A Blogging Union?

Color me intrigued in general, but before I get into the article too much, can I just say how cool it is that not only YearlyKos, but that the left blogosphere in general have made so large an impact that the traditional media has to pay significant attention to them, and not just to bash them? It must make BillO's head ready to explode, and anything that raises his blood pressure is a net good in my book.

But to the article.

It's in the earliest stages right now, but the gist seems to be getting bloggers together to form a guild or union in order to collectively bargain for health insurance, and one would assume, better ad rates, since that's how bloggers make money (the few who actually do, that is).

I support the idea, just as I support any labor organizing, and while I hope that sooner rather than later health insurance will cease to be a benefit bargained for by anyone, I certainly support bloggers who have turned this habit into a paying venture trying to get some stability into their lives.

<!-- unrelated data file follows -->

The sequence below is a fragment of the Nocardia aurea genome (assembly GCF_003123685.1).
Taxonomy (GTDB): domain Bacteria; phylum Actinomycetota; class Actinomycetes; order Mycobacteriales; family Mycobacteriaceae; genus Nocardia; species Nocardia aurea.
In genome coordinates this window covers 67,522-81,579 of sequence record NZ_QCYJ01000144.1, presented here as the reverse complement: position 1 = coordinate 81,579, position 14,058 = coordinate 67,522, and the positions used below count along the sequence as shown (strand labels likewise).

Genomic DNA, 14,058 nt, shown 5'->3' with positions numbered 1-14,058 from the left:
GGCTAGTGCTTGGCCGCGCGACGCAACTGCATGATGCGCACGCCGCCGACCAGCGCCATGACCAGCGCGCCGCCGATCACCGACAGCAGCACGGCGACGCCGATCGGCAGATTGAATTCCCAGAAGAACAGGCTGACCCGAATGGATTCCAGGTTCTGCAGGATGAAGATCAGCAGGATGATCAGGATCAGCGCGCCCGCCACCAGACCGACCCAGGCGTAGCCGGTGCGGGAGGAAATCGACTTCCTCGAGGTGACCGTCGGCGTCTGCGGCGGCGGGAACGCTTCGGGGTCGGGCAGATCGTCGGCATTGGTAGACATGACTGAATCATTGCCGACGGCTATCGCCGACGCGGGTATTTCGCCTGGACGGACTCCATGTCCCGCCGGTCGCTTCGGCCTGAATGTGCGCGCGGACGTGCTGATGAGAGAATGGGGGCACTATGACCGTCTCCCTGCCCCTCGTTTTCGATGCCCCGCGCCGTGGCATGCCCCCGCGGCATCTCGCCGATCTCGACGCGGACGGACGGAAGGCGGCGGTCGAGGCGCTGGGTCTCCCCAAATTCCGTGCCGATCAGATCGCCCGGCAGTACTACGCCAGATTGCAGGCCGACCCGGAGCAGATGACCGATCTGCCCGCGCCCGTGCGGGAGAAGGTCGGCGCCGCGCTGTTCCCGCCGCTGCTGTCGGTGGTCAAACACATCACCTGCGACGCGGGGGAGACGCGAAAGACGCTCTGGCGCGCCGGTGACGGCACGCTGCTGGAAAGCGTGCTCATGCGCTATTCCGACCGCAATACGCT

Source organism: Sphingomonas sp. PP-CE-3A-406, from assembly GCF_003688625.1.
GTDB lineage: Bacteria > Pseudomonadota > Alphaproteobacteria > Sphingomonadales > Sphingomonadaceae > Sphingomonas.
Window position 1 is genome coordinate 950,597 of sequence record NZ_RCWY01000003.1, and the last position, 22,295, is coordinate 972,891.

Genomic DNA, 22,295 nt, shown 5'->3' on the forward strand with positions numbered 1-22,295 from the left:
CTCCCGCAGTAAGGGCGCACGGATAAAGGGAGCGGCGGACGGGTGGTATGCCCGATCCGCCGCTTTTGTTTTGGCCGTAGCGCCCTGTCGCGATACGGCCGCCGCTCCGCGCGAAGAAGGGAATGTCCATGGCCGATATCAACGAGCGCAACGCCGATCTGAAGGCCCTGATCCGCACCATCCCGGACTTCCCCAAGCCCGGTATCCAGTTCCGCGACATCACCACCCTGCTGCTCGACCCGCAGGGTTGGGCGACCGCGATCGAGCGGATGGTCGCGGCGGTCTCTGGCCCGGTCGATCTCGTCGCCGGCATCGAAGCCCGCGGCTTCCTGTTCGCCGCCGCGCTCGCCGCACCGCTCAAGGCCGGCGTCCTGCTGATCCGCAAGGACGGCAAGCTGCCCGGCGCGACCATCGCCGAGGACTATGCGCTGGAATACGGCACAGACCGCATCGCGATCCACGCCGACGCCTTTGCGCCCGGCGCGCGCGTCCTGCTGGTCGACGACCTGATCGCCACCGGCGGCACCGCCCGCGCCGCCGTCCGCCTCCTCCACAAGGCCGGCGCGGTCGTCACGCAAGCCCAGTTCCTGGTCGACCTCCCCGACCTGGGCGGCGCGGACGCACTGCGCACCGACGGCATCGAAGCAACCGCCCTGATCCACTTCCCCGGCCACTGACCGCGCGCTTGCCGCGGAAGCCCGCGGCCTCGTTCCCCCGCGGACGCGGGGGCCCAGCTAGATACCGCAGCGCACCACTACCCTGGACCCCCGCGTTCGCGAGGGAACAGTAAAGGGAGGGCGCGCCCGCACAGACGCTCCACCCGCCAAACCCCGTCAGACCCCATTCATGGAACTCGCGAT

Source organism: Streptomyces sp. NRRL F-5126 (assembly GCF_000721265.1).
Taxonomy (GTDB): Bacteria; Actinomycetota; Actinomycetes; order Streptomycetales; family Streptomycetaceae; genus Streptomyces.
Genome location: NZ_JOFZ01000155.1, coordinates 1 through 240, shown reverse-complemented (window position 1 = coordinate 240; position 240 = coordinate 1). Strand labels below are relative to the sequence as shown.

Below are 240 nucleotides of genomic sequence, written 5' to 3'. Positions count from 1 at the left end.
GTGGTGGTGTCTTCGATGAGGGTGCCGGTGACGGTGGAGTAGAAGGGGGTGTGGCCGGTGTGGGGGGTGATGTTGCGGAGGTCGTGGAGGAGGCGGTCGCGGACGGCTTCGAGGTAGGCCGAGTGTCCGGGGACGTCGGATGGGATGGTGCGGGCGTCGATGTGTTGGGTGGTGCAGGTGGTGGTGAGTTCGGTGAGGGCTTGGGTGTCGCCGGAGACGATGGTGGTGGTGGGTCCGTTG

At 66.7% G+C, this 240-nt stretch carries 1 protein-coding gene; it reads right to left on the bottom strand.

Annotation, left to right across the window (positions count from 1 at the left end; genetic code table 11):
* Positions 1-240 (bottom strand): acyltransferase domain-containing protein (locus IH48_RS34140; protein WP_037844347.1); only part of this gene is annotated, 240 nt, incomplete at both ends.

I've thought about putting ads on the site from time to time, but I've never done it, largely because 1) I never wanted to feel beholden to advertisers to produce content just to make sure they were getting their money's worth and 2) because I don't want to deal with the inevitable crap that pops up when someone you dislike vehemently winds up advertised on your site. The second is a real problem--I'm sure I'm not the only one who's seen web ads for WorldNet Daily or TownHall featuring Ann Coulter or some other equally odious piece of human garbage show up on a liberal site. I know the person running the site doesn't have anything to do with selecting the ads--they're served from a third party--and that there's a wall between the editorial and the advertising arms, but I just don't want to deal with it, and since I do this as a hobby and not a job, I don't have to.

But the people who have really grown an audience, who have done significant work in building a readership and can mobilize large numbers to action with an online shout, ought to be able to turn that into a way to earn a living, and advertising is the way to do that right now. And if a union is a way to boost ad rates and bring a stronger sense of professionalism to the table, then I'm all for it.

The devil is, of course, in the details, and the people who are trying to put this together know what the potential pitfalls are, but the fact that it's being discussed at all (and getting attention in the larger media) is a big first step.

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